Sometimes a scholar of African music has such a profound effect on the field that when we hear people mention his name, there’s a certain reverence to it. Sometimes I see a presentation that shows such humble respect for the musicians and such dedication to understanding their artistry that it makes things seem as if they should always be that way. Every so often, I encounter a scholar of such generosity as to show deep care for a student whom he has only just met. This past year, that was Dr. Willie O. Anku.
I had the distinct pleasure of presenting a paper on the same panel with Dr. Anku at the 3rd Annual Festival and Symposium, Dialogue in Music Project: Africa Meets North America. He gave the most inspiring 30-minute breakdown of West-African rhythm that I have ever seen. Although he’s been studying and writing about this material–what he called “circles and time”–for years, he presented it with almost child-like fascination in an analysis completely devoid of ego. Following the panel, there was no question he didn’t have time for, and he went out of his way to complement and question my work. As the conference went on, our interactions only became warmer. I had found a fast friend in this brilliant man. It was truly a privilege to enjoy his company and learn from him.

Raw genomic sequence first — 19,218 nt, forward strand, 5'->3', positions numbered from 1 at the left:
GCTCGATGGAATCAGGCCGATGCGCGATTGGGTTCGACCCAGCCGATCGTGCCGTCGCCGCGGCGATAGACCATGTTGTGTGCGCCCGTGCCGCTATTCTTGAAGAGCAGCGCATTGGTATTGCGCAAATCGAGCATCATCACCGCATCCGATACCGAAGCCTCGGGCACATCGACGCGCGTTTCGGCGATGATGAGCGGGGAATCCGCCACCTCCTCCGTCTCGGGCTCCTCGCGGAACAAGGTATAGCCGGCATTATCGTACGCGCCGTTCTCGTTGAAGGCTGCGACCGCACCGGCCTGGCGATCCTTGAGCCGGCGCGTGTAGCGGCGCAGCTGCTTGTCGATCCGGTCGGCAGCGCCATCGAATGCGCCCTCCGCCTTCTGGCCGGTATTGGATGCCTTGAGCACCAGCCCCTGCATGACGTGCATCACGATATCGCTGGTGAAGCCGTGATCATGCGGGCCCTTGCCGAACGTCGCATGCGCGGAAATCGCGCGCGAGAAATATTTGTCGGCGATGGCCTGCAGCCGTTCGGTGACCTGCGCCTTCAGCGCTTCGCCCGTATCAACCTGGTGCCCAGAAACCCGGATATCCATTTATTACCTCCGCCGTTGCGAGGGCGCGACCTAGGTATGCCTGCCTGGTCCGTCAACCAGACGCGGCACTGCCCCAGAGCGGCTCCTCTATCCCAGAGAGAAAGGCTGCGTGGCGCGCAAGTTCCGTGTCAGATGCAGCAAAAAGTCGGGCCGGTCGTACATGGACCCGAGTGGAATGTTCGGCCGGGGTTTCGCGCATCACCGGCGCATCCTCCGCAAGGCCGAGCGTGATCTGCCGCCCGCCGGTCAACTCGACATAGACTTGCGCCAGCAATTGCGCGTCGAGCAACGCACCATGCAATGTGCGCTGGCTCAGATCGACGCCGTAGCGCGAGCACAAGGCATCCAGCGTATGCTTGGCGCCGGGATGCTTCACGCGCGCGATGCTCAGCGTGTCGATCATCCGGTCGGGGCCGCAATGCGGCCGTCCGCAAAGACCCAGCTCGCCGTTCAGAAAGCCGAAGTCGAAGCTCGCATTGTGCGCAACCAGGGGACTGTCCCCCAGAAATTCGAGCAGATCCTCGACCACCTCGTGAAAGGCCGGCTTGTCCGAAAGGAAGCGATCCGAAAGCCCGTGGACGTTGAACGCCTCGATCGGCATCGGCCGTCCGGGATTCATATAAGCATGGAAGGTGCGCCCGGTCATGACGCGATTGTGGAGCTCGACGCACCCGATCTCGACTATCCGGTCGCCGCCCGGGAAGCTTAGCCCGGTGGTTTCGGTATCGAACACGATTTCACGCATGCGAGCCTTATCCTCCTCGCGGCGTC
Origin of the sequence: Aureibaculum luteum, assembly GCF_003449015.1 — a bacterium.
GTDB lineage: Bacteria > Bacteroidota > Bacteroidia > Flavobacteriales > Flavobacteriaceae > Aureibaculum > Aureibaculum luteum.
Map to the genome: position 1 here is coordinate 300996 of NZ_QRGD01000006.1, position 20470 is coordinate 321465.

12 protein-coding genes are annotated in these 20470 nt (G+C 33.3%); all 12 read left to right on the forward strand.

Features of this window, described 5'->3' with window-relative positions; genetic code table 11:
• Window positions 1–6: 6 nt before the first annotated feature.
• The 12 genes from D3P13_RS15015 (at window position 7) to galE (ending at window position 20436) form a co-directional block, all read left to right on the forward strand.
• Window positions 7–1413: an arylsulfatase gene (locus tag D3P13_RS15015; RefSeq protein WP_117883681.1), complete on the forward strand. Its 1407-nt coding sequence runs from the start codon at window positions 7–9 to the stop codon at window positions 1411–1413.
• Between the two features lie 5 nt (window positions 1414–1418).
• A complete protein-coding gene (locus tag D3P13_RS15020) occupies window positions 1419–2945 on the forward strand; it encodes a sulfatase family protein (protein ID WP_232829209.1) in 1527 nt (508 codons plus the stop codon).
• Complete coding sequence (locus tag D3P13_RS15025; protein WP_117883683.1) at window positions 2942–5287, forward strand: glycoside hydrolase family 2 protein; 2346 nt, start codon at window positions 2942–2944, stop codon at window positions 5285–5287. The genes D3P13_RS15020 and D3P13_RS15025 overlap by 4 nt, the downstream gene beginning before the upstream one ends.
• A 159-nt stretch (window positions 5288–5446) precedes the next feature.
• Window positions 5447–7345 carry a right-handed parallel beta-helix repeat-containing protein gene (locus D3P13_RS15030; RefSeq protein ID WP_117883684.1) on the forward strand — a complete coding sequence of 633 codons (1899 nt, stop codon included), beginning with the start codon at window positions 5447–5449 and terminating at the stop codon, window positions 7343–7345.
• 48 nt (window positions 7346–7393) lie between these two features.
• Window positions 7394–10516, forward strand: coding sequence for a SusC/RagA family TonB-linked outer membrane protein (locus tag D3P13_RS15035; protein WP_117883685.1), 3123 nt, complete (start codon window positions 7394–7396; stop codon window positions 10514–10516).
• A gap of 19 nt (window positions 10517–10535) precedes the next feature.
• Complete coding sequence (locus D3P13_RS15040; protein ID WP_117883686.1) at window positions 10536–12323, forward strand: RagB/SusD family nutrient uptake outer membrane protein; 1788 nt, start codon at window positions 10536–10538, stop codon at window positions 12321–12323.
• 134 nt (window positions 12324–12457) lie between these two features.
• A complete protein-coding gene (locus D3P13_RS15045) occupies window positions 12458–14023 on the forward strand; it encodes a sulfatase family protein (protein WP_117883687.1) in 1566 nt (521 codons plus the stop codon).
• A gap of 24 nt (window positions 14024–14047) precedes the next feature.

Dr. Anku earned an M.M.E. from the University of Montana at Missoula in 1976. In 1983, he founded the African Music & Dance Ensemble at the University of Pittsburgh. He went on to earn an M.A. in Ethnomusicology from the University of Pittsburgh in 1986 and and Ph.D. from the same institution in 1988. He returned to his native Ghana to teach in and then head the Music Department at the University of Ghana, where he eventually headed the entire School of Performing Arts. He was also a visiting professor at the Simon Fraser University, Burnaby, BC, Canada (2004), Portland State University (2003), and at California State University-San Marcos between 1994 and 1996.
On January 31, 2010, Dr. Anku was in a serious car accident. No doubt he would have contributed many more years of brilliant scholarship to the study of African music. Willie Anku died on Monday, February 1, 2010. I mourn his loss, even as I know the lasting legacy he left for the next generation of African music analysts. Willie, you will be missed.